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That Die-Hard Myth about the Benefits of Market Regulation

February 21, 2009

Ever since the housing bubble burst we heard again and again that the event proves how unstable and dangerous a free market is and that all these economic woes could have been prevented by government regulation and oversight of the economic system. (The latter mostly meaning overseers and those overseen becoming best buddies.) This interpretation of the current crisis is exactly wrong. Regulation caused the housing market to collapse by partially dictating, partially luring financial institutions to make economically unsound decisions.

Phil Gramm has an excellent piece in the WSJ in which he points to two factors that together account for the economic downturn: the Fed’s low interest rates in response to the 2001 recession (unintentionally fueling the housing bubble) and political interests forcing irresponsible mortgage lending, in other words: putting people into houses they couldn’t and can’t afford. It is this undue politicisation of the housing market that is at the heart of what went wrong.

The root of the problem lays with the Community Reinvestment Act (CRA) which, taken by its original wording, is superfluous because it basically states that banks have to give loans when it’s economically reasonable. It might have had some meaning when it was enacted in 1977 because some geographical areas probably were pretty much ignored by banks because of the lack of information needed to assess the potential profitability of actively including those areas and the costly process of gathering such information. But as a basic rule, banks smell profits and when the risk is bearable, they go after them. If the risk isn’t bearable, though, no one gains from taking it on a systematic basis. This very economic turbulence is good proof for this.

But political interest groups – like Acorn, credit where it’s due – pushed exactly for such irresponsible lending to become mandatory for financial institutions, typically claiming that doing otherwise is racist and using such elegant methods as intimidation of bankers in their office buildings and even their private homes.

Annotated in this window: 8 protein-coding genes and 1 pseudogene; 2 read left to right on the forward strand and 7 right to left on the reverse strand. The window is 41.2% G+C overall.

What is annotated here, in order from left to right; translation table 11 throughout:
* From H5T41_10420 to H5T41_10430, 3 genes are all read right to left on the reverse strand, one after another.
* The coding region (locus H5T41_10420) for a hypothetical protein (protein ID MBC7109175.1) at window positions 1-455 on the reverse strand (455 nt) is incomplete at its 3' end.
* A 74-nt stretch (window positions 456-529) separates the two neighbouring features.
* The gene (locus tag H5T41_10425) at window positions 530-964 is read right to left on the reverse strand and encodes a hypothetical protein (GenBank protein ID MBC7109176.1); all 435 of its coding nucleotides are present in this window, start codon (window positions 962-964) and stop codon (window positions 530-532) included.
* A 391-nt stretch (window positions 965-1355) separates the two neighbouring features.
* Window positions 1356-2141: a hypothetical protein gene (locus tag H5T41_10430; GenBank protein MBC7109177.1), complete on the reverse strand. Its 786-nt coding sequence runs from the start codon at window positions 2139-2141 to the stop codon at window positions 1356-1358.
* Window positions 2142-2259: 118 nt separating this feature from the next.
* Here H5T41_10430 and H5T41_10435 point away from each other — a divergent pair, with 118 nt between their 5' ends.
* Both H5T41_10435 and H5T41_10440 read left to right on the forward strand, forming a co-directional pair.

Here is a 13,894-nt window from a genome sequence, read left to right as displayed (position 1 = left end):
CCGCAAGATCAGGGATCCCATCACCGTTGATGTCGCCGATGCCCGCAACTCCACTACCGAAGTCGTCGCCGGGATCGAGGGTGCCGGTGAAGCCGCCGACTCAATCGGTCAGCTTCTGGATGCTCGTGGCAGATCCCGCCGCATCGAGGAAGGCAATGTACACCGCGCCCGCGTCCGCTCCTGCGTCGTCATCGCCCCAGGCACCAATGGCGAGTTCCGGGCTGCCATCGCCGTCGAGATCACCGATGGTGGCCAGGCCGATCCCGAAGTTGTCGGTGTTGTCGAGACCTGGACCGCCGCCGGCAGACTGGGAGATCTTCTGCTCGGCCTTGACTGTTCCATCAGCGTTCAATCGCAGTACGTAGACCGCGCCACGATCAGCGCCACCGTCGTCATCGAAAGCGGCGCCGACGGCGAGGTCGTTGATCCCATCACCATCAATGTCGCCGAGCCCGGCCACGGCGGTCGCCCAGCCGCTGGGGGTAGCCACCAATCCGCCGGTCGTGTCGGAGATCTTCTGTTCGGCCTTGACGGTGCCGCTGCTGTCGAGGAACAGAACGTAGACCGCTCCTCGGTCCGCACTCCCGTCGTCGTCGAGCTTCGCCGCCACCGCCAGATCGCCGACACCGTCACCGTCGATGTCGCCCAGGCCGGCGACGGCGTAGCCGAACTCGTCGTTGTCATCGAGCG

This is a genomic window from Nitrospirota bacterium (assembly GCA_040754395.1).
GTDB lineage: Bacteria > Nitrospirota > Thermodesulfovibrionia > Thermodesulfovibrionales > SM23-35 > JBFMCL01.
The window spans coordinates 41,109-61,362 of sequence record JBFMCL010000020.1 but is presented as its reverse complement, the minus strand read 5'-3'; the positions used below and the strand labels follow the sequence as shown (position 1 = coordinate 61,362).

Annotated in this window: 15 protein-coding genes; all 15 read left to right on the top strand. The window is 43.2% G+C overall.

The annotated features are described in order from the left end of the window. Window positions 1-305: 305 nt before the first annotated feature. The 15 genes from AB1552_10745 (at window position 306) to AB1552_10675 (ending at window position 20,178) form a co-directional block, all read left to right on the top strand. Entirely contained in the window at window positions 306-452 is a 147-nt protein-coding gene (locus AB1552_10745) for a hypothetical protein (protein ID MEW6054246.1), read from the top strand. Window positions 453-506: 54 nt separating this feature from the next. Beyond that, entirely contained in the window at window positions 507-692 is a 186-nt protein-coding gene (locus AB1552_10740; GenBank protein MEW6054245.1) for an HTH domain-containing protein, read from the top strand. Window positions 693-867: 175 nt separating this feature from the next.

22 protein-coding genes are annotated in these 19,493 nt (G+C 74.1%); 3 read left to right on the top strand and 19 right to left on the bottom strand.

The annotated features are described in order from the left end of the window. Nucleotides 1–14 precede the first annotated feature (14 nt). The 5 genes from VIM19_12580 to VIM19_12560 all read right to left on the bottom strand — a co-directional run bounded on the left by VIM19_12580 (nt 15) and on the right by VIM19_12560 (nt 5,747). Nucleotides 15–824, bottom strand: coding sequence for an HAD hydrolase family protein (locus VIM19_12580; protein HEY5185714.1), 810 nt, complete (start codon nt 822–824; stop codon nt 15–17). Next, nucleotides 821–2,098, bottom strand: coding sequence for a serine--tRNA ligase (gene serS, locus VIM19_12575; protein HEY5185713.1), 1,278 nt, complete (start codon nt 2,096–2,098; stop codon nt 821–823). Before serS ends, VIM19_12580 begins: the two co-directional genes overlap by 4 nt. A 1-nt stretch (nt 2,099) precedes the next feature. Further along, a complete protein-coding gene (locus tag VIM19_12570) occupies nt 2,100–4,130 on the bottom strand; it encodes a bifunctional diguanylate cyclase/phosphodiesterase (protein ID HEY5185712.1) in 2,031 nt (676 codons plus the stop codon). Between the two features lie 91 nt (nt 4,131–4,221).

In 1992, rather than letting the notoriously greedy and evil market decide, government grew a housing law out of the CRA and set quotas for Fannie and Freddie by which to lend to specific income groups. Obviously, those quotas were not determined on efficiency considerations but on more friendly ones like fairness and inclusiveness. Of course, the bar that separates unfair, greedy and racist financial decisions from fair, altruistic and non-racist ones moved up over time and ever attentive lawmakers adjusted the quotas accordingly.

The result was as Gramm notes: “In 1994, 4.5% of the mortgage market was subprime and 31% of those subprime loans were securitized. By 2006, 20.1% of the entire mortgage market was subprime and 81% of those loans were securitized.” Surprisingly, too many of those mortgages proved to be bad risks, the housing market crashed, took the financial sector with it and the heretofore only implicit government-backing of Fannie, Freddie and too-big-to-fail banks has turned into an actual one.

What those who blame “the market” for this economic meltdown do not seem to understand is that “the market” is not an evil monster with the specific desire to make dishonest egoists rich and innocent Democrat voters poor. “The market” is composed of individuals who make economic decisions in a way that they perceive to best further their self-interests. That they can freely do so is a fundamental prerequisite for a free and prospering society. The market is neither “good” nor “evil”. It is a dynamic system in which each member can make the best of his situation and in so doing contributes to the prosperity of the entire society.

Because a free market system allows every participant to improve his own standing it is by nature self-correcting and “self-healing”. Well run businesses prosper, badly run businesses fail. After a failure a person normally doesn’t lay down to die but finds another way to sustain his living and economically climb up again. What the “blame the market” group seems to believe is that those who are successful always will be and those who are not never will, forgetting that business people weren’t allocated into their positions by drawing straws.

Ironically, market interventions have the effect of making the anti-market people’s fears come true. An interventionist government tends to protect big business, on the grounds that allowing them to fail would cause too many “small”  people to lose their jobs, and to reduce incentives for potential achievers to work for their own success by pampering them with social benefits, minimum wages etc. (Minimum wages, most of all, having so many unintended negative consequences that you could write a book about it.) Thus, those who mistrust the market are in favour of economic policies that create the type of market they seek to prevent.

Anti-market groups wanted mortgages to be available for people while they cannot afford them. (No sense in hoping that eventually they can afford them without subsidised deals because the poor stay poor forever.) They got what they wanted and caused a major economic crisis with the world financial system and the financial stability of everyone who did not live beyond his means as collateral damage. Just what they fear would happen when the market is left alone. This, of course, also explains why their reaction to the meltdown is calling for more regulation.

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